Scientific writing, in contrast, is often performed alone or with coauthors inserting their text separately, in their offices, isolated from their colleagues. During graduate school, we typically go it alone—with some direction and input from an advisor (but rarely writing as a twosome). Many of us continue this tradition as we move into scientific careers, possibly under the impression that this is how it should be done. Although we may later work as part of a team of scientists to accomplish our projects, when it comes to putting the results and interpretation down on paper, we tend to work as individuals. Many scientists prefer solitary work, while others thrive on the exchange of ideas (brainstorming) and joint creation of a scientific article. Solitary behavior may be a result of male-dominated science, which has traditionally rewarded aggression, ambition, competition, and self-promotion--diametric to truly collaborative writing. Some might argue that multiple authors working separately--with one person later integrating the parts--is most efficient. But is that true or what is most desirable?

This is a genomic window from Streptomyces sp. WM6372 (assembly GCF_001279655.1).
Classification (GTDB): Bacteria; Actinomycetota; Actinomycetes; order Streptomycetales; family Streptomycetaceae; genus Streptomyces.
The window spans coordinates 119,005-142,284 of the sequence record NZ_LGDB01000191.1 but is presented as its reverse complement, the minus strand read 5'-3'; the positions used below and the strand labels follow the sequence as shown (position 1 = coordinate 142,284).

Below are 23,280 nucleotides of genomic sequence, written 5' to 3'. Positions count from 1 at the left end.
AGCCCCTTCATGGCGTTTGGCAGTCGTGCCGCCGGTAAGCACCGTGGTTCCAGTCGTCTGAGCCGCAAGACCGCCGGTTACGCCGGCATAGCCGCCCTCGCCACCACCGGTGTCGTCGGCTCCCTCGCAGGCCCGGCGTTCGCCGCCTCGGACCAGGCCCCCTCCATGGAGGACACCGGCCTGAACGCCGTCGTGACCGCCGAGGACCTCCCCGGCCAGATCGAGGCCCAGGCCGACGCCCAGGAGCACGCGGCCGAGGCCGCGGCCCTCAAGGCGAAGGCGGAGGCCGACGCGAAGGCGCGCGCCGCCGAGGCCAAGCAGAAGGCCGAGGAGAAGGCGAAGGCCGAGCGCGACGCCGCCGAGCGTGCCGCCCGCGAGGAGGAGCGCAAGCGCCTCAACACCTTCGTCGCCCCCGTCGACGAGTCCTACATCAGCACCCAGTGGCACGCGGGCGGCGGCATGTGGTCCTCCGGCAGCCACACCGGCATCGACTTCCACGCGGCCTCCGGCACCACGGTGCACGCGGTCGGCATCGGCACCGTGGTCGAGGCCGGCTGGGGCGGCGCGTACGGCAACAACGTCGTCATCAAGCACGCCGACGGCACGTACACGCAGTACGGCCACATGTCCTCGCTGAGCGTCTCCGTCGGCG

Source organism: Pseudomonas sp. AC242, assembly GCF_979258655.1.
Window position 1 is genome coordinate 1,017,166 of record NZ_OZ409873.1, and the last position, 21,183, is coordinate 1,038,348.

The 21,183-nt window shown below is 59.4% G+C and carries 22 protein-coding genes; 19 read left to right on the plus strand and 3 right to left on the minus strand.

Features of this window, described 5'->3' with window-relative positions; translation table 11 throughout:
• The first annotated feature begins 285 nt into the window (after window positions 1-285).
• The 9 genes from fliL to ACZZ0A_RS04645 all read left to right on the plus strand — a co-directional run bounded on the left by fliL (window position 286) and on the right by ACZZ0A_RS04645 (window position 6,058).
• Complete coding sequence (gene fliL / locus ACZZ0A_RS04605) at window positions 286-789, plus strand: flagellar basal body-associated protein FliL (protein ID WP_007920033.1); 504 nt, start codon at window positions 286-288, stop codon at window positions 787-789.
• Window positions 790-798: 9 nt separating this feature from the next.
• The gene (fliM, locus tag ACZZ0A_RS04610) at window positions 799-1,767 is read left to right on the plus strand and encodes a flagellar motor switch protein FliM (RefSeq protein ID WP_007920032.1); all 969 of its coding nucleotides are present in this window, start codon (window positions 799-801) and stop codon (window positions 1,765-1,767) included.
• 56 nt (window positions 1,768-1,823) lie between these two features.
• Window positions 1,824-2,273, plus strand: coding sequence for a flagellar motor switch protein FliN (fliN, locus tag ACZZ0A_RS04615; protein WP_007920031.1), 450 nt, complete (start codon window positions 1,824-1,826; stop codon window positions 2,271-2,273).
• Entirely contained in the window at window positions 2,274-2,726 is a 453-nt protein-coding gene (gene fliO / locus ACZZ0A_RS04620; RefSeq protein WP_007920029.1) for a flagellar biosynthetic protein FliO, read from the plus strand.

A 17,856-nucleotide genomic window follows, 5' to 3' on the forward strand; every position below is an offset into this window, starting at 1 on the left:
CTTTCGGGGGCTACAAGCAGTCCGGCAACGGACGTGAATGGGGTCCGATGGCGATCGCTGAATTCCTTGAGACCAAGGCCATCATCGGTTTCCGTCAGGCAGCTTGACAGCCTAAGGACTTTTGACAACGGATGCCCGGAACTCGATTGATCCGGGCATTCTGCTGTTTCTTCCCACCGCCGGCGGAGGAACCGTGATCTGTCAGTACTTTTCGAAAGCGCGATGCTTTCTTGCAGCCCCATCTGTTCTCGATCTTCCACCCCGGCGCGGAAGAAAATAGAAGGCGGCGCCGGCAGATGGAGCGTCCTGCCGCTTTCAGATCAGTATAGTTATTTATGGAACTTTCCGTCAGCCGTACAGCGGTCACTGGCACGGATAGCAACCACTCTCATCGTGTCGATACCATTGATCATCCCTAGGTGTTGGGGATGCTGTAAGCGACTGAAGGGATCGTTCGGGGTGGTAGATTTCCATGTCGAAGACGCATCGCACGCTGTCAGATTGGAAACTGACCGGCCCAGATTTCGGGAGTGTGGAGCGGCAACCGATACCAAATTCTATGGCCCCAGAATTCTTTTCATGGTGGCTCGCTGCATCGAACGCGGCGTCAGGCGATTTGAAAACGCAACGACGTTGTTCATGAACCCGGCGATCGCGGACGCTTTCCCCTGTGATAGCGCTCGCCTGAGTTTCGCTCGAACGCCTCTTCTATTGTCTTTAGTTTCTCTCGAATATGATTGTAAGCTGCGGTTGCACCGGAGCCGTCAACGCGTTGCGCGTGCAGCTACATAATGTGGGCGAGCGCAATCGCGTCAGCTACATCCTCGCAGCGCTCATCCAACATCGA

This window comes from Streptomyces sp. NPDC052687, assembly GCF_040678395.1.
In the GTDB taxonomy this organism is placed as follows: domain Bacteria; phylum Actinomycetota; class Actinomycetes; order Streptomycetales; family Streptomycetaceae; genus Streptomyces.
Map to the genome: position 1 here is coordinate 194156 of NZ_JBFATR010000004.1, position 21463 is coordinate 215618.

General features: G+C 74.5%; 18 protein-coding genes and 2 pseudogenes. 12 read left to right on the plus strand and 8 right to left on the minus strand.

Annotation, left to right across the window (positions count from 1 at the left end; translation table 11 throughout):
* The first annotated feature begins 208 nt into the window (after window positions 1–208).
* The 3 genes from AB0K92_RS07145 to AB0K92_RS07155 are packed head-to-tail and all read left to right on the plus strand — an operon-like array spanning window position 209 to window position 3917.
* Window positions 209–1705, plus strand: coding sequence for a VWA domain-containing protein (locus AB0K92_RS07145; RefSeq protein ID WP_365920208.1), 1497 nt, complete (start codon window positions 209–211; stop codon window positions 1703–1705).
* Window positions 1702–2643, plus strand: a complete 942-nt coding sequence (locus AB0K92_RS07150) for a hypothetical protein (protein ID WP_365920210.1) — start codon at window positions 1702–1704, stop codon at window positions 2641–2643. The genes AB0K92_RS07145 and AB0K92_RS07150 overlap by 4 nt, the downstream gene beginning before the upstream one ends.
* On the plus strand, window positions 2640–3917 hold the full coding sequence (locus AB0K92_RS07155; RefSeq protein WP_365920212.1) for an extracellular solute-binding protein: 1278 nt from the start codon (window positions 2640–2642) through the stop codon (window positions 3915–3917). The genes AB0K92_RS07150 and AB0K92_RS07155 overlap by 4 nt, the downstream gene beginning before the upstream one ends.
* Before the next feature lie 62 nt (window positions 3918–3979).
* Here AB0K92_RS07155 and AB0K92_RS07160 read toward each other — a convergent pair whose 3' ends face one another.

This post is about an alternative approach— “collabo-writing”, coined by three authors of a recent article in Academe: William Phillips, Charles Sweet, and Harold Blythe. These authors of “Collaborating on Writing” propose that there are numerous benefits, particularly increased productivity. Phillips et al. report that they have co-written and published more than seven hundred items, including “book and notes, traditional scholarship and commercial fiction” and attribute their productivity to collabo-writing. They offer some insight into why this approach is so effective and provide some suggestions for those interested in pursuing collaborative writing.